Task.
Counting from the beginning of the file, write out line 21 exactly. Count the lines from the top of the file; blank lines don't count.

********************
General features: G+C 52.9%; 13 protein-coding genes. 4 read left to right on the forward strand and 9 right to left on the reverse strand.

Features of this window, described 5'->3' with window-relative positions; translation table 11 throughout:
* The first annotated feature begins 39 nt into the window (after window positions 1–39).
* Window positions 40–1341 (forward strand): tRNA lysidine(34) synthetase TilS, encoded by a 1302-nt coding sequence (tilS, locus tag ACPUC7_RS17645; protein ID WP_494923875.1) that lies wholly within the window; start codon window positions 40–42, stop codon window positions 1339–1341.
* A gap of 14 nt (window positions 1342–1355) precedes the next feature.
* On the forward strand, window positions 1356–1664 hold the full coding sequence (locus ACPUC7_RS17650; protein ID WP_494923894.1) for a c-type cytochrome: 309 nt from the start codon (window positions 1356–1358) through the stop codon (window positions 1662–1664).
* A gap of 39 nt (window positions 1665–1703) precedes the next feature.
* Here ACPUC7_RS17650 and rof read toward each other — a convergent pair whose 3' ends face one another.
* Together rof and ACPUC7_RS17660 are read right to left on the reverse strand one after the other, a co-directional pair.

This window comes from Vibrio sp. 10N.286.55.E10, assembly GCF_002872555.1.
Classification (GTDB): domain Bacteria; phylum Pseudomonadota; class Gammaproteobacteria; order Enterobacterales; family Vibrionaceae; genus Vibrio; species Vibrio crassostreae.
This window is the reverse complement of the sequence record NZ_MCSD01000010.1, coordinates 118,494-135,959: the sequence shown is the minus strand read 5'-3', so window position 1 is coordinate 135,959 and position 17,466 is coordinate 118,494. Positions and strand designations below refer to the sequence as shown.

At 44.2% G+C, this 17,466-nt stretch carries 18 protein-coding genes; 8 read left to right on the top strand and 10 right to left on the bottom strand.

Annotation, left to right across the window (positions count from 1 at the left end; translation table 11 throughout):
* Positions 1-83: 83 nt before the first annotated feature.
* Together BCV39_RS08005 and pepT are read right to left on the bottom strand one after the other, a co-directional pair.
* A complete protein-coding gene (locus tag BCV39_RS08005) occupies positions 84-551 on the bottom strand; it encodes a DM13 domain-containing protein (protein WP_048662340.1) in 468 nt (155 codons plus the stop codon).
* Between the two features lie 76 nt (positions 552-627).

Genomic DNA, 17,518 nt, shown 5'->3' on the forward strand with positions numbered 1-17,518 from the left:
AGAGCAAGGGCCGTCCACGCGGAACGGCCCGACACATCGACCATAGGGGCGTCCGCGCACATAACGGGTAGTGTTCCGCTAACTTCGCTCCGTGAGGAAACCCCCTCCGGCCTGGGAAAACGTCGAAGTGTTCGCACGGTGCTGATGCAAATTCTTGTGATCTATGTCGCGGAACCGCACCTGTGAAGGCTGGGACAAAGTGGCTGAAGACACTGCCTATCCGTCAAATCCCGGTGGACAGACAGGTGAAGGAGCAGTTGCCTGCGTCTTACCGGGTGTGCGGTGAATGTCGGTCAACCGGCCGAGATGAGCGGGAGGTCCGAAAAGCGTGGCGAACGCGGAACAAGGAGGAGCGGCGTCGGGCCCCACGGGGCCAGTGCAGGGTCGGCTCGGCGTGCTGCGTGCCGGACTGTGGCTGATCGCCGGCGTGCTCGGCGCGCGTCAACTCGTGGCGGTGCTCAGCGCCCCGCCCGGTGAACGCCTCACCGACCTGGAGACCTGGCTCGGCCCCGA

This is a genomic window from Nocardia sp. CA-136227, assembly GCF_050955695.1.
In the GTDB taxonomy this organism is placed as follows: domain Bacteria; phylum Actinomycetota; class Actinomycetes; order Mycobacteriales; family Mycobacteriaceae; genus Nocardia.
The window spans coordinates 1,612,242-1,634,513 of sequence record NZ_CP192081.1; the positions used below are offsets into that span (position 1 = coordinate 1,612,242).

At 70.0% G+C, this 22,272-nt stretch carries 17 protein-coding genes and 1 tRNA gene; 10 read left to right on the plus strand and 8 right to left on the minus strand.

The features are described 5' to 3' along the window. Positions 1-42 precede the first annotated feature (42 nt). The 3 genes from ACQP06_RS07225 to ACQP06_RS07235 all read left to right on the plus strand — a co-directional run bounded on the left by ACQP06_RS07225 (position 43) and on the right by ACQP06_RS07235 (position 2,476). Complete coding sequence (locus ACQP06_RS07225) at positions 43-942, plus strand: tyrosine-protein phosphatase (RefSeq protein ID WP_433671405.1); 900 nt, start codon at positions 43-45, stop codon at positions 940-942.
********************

This is a genomic window from Nocardia sp. CA-136227, assembly GCF_050955695.1.